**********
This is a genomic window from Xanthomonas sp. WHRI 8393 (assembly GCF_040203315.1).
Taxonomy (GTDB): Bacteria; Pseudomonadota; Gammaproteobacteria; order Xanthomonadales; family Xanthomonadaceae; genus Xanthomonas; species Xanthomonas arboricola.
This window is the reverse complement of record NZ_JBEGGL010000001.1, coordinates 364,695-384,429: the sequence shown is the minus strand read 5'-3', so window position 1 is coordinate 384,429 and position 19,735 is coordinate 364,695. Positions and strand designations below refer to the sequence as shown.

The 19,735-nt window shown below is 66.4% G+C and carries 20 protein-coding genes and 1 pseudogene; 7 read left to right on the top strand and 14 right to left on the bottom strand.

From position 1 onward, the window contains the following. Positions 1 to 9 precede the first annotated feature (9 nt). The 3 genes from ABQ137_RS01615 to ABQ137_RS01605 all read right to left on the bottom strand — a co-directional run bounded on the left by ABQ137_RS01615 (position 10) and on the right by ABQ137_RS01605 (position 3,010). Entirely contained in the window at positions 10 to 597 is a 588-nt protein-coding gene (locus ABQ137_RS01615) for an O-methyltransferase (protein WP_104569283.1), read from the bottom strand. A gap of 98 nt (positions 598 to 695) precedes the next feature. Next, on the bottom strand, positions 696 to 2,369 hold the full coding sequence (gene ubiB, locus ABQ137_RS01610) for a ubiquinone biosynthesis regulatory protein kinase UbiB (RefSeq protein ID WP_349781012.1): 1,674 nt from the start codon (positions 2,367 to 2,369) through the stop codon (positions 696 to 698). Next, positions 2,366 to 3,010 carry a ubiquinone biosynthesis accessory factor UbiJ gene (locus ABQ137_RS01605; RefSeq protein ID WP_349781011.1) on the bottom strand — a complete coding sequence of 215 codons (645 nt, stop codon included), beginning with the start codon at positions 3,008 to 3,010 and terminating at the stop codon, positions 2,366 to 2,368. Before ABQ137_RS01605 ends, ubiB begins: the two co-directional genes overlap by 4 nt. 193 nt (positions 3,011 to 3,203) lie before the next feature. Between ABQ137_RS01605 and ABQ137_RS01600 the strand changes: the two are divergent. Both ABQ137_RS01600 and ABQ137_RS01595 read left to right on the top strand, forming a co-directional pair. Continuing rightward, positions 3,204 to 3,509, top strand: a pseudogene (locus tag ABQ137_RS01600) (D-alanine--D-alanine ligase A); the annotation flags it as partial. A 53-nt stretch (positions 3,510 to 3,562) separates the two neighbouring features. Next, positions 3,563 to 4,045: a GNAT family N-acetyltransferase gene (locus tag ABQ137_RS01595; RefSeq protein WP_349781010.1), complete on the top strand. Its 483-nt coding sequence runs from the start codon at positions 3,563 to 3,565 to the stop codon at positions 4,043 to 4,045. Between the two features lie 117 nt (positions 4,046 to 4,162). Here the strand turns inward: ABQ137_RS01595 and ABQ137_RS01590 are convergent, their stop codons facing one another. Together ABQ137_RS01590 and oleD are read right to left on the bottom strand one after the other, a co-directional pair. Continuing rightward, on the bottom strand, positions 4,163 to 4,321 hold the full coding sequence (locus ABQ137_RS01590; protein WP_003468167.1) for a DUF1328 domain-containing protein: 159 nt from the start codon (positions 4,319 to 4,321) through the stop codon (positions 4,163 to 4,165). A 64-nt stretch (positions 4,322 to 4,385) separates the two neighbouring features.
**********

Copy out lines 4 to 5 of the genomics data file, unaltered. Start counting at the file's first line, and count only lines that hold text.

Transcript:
The 19,735-nt window shown below is 66.4% G+C and carries 20 protein-coding genes and 1 pseudogene; 7 read left to right on the top strand and 14 right to left on the bottom strand.

From position 1 onward, the window contains the following. Positions 1 to 9 precede the first annotated feature (9 nt). The 3 genes from ABQ137_RS01615 to ABQ137_RS01605 all read right to left on the bottom strand — a co-directional run bounded on the left by ABQ137_RS01615 (position 10) and on the right by ABQ137_RS01605 (position 3,010). Entirely contained in the window at positions 10 to 597 is a 588-nt protein-coding gene (locus ABQ137_RS01615) for an O-methyltransferase (protein WP_104569283.1), read from the bottom strand. A gap of 98 nt (positions 598 to 695) precedes the next feature. Next, on the bottom strand, positions 696 to 2,369 hold the full coding sequence (gene ubiB, locus ABQ137_RS01610) for a ubiquinone biosynthesis regulatory protein kinase UbiB (RefSeq protein ID WP_349781012.1): 1,674 nt from the start codon (positions 2,367 to 2,369) through the stop codon (positions 696 to 698). Next, positions 2,366 to 3,010 carry a ubiquinone biosynthesis accessory factor UbiJ gene (locus ABQ137_RS01605; RefSeq protein ID WP_349781011.1) on the bottom strand — a complete coding sequence of 215 codons (645 nt, stop codon included), beginning with the start codon at positions 3,008 to 3,010 and terminating at the stop codon, positions 2,366 to 2,368. Before ABQ137_RS01605 ends, ubiB begins: the two co-directional genes overlap by 4 nt. 193 nt (positions 3,011 to 3,203) lie before the next feature. Between ABQ137_RS01605 and ABQ137_RS01600 the strand changes: the two are divergent. Both ABQ137_RS01600 and ABQ137_RS01595 read left to right on the top strand, forming a co-directional pair. Continuing rightward, positions 3,204 to 3,509, top strand: a pseudogene (locus tag ABQ137_RS01600) (D-alanine--D-alanine ligase A); the annotation flags it as partial. A 53-nt stretch (positions 3,510 to 3,562) separates the two neighbouring features. Next, positions 3,563 to 4,045: a GNAT family N-acetyltransferase gene (locus tag ABQ137_RS01595; RefSeq protein WP_349781010.1), complete on the top strand. Its 483-nt coding sequence runs from the start codon at positions 3,563 to 3,565 to the stop codon at positions 4,043 to 4,045. Between the two features lie 117 nt (positions 4,046 to 4,162). Here the strand turns inward: ABQ137_RS01595 and ABQ137_RS01590 are convergent, their stop codons facing one another. Together ABQ137_RS01590 and oleD are read right to left on the bottom strand one after the other, a co-directional pair. Continuing rightward, on the bottom strand, positions 4,163 to 4,321 hold the full coding sequence (locus ABQ137_RS01590; protein WP_003468167.1) for a DUF1328 domain-containing protein: 159 nt from the start codon (positions 4,319 to 4,321) through the stop codon (positions 4,163 to 4,165). A 64-nt stretch (positions 4,322 to 4,385) separates the two neighbouring features.